The Palmer Research Laboratory of the Alaska Agricultural & Forestry Experiment Station is to be renamed "Kerttula Hall" in honor of Senator Jay Kerttula on Friday, August 29, 4 pm, to celebrate agricultural research in Alaska and the efforts on its behalf by our state's longest-serving legislator.
The lab, constructed in the early 1980s, has served as a resource for researchers, farmers, dairy owners, ranchers, miners, the petroleum industry, and educators. It has provided analyses of soil samples to guide farmers in fertilizing their crops, and of forage samples to assist animal producers in their feed and nutrition regimens. In cooperation with the Alaska Division of Agriculture’s Plant Materials Center, the lab is used to analyze seeds and plant materials for market. Research and production in agriculture and natural resources have benefited from the work performed at the lab: potato and vegetable production; hay, forage, and grain production; beef and dairy cattle genetics and diets; and work on revegetation for the trans-Alaska pipeline, Prudhoe Bay oilfields, and Alaska mines.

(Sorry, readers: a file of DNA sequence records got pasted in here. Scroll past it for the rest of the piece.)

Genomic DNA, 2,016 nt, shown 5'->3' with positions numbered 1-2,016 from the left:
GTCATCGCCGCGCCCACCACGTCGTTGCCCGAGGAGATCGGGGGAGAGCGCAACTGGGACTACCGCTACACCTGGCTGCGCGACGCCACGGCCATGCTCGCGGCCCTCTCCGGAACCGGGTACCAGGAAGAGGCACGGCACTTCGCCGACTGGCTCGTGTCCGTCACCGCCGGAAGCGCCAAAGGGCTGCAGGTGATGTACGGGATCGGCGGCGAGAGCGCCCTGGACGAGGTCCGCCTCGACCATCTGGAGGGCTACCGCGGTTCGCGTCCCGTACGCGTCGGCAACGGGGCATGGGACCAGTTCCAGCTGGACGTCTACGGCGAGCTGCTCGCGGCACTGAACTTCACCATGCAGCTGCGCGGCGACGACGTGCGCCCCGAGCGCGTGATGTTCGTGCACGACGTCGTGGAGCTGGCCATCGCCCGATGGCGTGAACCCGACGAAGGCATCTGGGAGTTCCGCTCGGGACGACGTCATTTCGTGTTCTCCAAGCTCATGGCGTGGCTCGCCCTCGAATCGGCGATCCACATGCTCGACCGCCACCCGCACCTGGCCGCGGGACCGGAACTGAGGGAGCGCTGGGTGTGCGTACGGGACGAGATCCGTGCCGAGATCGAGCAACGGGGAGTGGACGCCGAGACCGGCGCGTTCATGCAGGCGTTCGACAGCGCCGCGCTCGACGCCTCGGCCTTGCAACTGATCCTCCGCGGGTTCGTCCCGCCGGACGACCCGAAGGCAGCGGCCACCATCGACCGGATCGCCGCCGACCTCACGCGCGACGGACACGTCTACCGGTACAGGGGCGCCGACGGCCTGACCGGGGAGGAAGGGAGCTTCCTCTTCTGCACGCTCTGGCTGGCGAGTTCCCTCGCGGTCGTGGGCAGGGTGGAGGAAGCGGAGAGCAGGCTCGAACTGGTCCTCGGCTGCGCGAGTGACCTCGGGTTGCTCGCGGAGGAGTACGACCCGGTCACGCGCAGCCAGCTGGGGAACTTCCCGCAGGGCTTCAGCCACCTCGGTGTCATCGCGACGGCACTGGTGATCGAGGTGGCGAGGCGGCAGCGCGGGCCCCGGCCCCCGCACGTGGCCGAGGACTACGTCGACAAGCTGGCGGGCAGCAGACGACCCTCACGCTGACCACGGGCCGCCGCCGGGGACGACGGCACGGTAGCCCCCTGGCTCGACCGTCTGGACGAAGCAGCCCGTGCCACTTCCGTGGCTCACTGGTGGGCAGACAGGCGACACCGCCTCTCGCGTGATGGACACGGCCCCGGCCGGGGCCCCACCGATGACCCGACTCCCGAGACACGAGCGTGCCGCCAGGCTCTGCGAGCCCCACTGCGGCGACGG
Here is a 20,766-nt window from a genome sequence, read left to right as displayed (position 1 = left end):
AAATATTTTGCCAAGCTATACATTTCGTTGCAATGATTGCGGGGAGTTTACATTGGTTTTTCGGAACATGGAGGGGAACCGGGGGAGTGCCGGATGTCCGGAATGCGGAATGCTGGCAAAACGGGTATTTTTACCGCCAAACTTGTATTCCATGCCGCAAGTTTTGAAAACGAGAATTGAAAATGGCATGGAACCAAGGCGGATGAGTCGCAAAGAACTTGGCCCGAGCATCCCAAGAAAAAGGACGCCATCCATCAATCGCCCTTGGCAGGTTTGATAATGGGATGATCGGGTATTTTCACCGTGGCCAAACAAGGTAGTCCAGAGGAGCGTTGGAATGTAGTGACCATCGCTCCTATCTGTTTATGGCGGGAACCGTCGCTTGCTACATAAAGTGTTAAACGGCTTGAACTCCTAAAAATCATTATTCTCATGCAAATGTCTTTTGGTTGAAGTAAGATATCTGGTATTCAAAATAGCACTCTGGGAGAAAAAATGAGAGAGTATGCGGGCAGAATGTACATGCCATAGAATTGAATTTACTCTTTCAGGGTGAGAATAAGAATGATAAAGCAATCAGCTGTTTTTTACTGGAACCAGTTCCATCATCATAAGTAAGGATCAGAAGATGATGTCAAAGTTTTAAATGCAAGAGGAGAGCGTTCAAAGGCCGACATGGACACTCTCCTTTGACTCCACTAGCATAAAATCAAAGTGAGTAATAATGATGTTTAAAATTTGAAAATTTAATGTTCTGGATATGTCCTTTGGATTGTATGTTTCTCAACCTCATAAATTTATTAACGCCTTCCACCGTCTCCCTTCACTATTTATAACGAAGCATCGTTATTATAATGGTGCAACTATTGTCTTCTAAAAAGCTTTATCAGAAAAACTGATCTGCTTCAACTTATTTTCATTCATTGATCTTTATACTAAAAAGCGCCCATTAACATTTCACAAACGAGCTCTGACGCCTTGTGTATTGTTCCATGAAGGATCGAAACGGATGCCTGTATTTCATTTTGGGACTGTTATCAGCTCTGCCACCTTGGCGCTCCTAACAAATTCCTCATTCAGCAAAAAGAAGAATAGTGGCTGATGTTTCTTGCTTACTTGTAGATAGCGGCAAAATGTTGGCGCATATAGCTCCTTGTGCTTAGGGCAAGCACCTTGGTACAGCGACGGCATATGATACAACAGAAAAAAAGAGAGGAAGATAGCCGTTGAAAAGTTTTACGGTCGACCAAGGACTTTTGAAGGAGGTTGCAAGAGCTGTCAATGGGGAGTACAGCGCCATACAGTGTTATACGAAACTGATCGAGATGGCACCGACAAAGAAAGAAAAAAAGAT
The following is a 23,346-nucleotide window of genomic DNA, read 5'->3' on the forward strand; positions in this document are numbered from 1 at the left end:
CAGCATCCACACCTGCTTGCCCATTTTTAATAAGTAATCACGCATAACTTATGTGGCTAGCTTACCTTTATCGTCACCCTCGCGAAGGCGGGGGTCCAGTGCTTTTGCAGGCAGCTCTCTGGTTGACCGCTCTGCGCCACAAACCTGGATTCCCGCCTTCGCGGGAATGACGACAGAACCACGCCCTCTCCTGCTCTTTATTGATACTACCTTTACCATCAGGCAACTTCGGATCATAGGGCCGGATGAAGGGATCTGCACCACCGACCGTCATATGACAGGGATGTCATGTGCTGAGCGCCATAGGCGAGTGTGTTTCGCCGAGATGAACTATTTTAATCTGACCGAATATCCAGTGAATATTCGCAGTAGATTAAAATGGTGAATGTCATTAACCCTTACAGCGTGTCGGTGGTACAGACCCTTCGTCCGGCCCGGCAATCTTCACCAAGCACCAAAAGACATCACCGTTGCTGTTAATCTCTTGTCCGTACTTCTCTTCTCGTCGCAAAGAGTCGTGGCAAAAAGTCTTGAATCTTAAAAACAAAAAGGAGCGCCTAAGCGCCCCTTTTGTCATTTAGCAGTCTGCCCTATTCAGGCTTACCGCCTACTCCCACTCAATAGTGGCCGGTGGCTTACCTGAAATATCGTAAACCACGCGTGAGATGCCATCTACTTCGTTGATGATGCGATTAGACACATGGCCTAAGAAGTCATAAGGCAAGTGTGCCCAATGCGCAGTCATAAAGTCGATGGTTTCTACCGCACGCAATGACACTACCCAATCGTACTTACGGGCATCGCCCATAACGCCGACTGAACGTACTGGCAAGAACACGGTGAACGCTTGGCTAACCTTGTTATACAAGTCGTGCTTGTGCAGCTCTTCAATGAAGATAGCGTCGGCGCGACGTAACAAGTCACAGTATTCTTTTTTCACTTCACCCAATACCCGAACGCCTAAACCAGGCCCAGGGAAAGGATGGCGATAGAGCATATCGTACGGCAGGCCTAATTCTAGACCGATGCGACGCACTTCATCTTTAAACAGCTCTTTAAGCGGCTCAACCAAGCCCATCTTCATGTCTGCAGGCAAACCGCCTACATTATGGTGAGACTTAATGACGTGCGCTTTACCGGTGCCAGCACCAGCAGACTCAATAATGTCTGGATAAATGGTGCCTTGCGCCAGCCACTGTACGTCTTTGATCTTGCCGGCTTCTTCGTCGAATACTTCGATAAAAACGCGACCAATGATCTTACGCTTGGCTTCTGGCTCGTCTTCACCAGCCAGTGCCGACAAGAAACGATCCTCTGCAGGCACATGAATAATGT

Main desk, with entrance to lab off-photo at left. Phyllis Craig is at right. On the wall hangs the original framed artist's rendition of the then-proposed lab. Photo by Norman Harris.
The laboratory also supports new work in biofuels using Alaska woody and crop biomass. It is shared with University of Alaska and federal and state agency scientists working in animal biology, and serves as a teaching laboratory for graduate and undergraduate students. The laboratory has become an essential element in research, education, and outreach of the School of Natural Resources and Agricultural Sciences and the Agricultural and Forestry Experiment Station. It is the source of critical support to farmers throughout Alaska, rural communities interested in food stability, urban and suburban gardeners, and the growing community of ‘farmette’ owners.
Interior of the lab. Photo by Norman Harris.
A lifelong interest in agriculture led Senator Kerttula to create the Alaska Division of Agriculture, and his desire to serve the agricultural industry in Alaska and in the Matanuska Valley led him to pursue funding for an agricultural laboratory. The Palmer Research Laboratory is a tribute to his understanding of the needs of the industry, so it is only fitting that the lab bear his name.